SpaCy Vs NLTK – Basic NLP Operations code and result comparison

NLTK is suitable for Teching and research. SpaCy is for production usage. Both provides a wide range of NLP features.

In this article we are going to explore the code of basic NLP operations using NLTK and spaCy.

NLTK

NLTK is an open-source library and it is very suitable for teaching, and working in, computational linguistics using Python.

Also it is having industrial strength libraries.

spaCy

spaCy is an open-source library for advanced NLP in python.

It is specially designed for production use, which can handle large volume of text where as NLTK and CoreNLP were created specially for teaching and research purpose.

spaCy provides advanced NLP techniques which is widely used in complex applications such as text summarization, text to speech, domain specific NER, Q&A, Emotion Detection etc.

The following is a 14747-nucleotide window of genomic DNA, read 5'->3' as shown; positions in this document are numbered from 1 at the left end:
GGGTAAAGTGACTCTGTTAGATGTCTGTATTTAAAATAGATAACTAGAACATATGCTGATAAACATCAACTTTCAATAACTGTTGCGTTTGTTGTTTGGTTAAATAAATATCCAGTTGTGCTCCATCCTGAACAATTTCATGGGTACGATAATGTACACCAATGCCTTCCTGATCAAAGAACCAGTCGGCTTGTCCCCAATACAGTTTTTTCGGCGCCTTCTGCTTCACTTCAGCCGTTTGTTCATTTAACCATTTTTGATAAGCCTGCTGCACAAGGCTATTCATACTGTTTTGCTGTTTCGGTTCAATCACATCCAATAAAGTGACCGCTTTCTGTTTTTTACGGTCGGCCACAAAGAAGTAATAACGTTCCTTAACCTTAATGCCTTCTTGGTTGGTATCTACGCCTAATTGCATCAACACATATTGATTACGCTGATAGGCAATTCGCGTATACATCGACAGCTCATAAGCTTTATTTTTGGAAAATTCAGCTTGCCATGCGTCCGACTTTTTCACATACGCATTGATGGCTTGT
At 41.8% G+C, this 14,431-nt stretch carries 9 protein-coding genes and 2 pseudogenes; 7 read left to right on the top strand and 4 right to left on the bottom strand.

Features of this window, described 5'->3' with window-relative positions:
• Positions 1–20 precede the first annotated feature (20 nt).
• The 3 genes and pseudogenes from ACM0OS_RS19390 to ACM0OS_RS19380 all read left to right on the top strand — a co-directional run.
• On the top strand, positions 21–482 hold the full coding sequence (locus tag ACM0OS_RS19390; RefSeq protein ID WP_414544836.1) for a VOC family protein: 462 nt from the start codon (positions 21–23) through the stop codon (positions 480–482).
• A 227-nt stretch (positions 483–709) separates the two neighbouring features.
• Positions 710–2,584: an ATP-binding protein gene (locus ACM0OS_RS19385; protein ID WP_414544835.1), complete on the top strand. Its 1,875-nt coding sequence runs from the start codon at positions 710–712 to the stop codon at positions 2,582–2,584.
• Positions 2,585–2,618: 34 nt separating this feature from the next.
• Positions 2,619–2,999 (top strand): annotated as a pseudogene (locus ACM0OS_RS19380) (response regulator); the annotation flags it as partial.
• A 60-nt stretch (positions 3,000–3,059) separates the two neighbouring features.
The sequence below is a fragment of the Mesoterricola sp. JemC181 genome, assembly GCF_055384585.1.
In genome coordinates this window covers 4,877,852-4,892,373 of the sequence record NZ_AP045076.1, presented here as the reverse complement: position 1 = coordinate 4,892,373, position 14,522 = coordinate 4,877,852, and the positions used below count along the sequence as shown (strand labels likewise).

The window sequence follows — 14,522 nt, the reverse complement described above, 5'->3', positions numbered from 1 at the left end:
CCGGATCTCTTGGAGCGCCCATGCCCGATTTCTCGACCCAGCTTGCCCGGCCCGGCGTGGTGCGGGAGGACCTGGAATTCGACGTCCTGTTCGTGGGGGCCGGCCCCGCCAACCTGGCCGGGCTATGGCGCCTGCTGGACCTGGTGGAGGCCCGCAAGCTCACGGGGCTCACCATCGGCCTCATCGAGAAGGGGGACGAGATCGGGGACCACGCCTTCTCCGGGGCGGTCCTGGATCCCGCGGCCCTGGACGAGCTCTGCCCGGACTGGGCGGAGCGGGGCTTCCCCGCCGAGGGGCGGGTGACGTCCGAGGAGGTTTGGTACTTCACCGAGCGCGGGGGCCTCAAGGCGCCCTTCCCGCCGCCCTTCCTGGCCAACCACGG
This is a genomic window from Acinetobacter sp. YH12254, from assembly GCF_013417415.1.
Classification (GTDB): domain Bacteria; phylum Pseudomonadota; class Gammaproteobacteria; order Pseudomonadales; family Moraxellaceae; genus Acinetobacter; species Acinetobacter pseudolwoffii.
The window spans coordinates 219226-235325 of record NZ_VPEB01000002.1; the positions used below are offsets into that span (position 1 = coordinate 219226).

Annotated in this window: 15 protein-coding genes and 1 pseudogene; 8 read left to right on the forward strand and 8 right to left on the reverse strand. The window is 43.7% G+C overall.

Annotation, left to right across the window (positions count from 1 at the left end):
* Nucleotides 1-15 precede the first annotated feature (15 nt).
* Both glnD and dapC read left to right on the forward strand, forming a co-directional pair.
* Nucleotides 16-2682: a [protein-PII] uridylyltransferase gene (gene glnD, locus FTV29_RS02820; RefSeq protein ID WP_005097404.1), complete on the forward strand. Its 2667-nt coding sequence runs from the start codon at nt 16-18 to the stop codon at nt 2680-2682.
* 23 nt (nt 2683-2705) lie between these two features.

I am planning to explore one-by-one and share it with you in a series of posts.

First Releases

Open-Source LibraryYear of First Release
spaCy2015
NLTK2001

It is widely mentioned in many blog posts and articles that spaCy is faster, has almost all the features that is provided by other libraries (NLTK, CodeNLP etc). But more or less similar accuracy.

In this article we are going to analyze and compare code for the very basic operations of NLP in spaCy and NLTK.

And we are not going to compare the speed and accuracy of these libraries. However, knowing the code and results from these two libraries may help in future researches.

#SPACY
import spacy 
#NLTK
import nltk

Word Tokenization